A new training programme to support tourism businesses in making the most of their connections with Exmoor National Park has been launched. The programme will be repeated at different locations, with the first sessions being offered at Dunster National Park Centre on the 7th and 14th November 2017.

Building on the previous Exmoor Awareness courses, the revised programme consists of three days, which can be taken as a collective or individually to suit specific business needs. The programme introduces businesses to what makes the area so special and supports them in developing their offer. The aim is to help businesses to achieve the maximum benefit from their association with the National Park and to keep them updated with all the latest news and information. The courses will be led by specialist staff and ranges from the National Park, alongside tourism professionals.

Session 1 – Moor Discovery will introduce businesses to the National Park, its management and its special qualities such as its landscape, wildlife and cultural heritage and provide top tips and links to resources to help their guests enjoy the area. It is particularly suited to new businesses or those that want to gain a better understanding of what makes Exmoor special.

Session 2 –  Moor Connections  is an interactive day to help improve tourism business skills and increase confidence, knowledge and understanding of the National Park. It aims to enable businesses to benefit fully from their association with the National Park through developing concepts such as experiential tourism.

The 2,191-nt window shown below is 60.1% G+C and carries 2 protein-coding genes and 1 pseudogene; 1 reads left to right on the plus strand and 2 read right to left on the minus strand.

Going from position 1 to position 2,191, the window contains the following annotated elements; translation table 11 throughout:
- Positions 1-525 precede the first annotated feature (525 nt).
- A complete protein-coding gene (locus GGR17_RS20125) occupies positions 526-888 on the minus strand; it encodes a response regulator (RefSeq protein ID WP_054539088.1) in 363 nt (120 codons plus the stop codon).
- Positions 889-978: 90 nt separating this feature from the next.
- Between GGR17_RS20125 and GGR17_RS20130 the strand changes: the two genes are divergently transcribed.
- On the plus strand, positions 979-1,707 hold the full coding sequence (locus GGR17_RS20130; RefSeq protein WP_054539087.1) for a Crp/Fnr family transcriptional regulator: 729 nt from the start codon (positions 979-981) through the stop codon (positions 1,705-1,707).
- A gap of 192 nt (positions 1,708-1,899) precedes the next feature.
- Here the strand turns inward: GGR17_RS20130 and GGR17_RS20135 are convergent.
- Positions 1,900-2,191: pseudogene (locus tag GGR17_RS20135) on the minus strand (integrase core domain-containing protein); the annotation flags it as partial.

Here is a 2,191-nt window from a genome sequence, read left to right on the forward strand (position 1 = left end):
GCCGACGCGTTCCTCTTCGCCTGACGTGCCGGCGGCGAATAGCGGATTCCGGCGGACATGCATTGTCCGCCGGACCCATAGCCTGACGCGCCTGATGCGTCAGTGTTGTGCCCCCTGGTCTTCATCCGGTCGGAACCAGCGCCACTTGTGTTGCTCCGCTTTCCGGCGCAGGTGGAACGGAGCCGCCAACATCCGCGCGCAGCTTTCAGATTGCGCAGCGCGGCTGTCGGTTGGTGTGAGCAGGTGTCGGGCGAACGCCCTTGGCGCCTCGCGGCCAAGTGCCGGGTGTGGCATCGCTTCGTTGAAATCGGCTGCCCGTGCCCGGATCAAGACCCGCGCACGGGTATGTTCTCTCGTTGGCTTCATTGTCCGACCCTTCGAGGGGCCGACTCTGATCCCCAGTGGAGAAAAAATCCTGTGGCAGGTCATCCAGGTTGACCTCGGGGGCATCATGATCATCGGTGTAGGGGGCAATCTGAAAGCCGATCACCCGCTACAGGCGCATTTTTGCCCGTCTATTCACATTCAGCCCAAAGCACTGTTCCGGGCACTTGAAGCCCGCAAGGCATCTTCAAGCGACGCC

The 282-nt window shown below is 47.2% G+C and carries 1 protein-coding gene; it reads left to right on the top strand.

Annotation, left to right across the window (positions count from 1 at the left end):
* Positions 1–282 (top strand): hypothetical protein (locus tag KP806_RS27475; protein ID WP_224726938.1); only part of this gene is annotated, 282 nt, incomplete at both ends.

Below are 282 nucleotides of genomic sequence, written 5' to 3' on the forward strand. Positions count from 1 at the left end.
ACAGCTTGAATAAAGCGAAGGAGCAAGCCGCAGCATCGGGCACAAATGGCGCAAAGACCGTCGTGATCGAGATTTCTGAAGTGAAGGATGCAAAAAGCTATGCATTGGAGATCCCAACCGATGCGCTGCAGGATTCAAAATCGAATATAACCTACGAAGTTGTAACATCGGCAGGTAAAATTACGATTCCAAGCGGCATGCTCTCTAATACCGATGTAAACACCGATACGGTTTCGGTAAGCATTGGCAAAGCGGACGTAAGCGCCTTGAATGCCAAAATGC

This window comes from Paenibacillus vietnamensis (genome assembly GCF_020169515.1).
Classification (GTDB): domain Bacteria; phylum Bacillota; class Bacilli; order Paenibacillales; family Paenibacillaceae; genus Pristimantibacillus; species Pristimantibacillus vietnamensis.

Session 3 – Moor Update – A spring update day suitable for all businesses to learn about the latest initiatives and goings on within Exmoor and an optional field trip.

“Tourism is the mainstay of our economy and we benefit tremendously from being a National Park,” said Dan James, Sustainable Economy Manager at Exmoor National Park. “National Parks are internationally recognised as some of the best natural attractions and through this programme, we want to forge stronger links with the businesses based in and around the National Park to support them in developing their offer.

“We’re excited to be able to work alongside businesses to unpack and utilise the resources available to them to increase visitor numbers and satisfaction.”

Session 1 is at the National Park Centre in Dunster from 11am to 4pm on Tuesday 7 November and Session 2 on Tuesday 14 November, at the same place and time.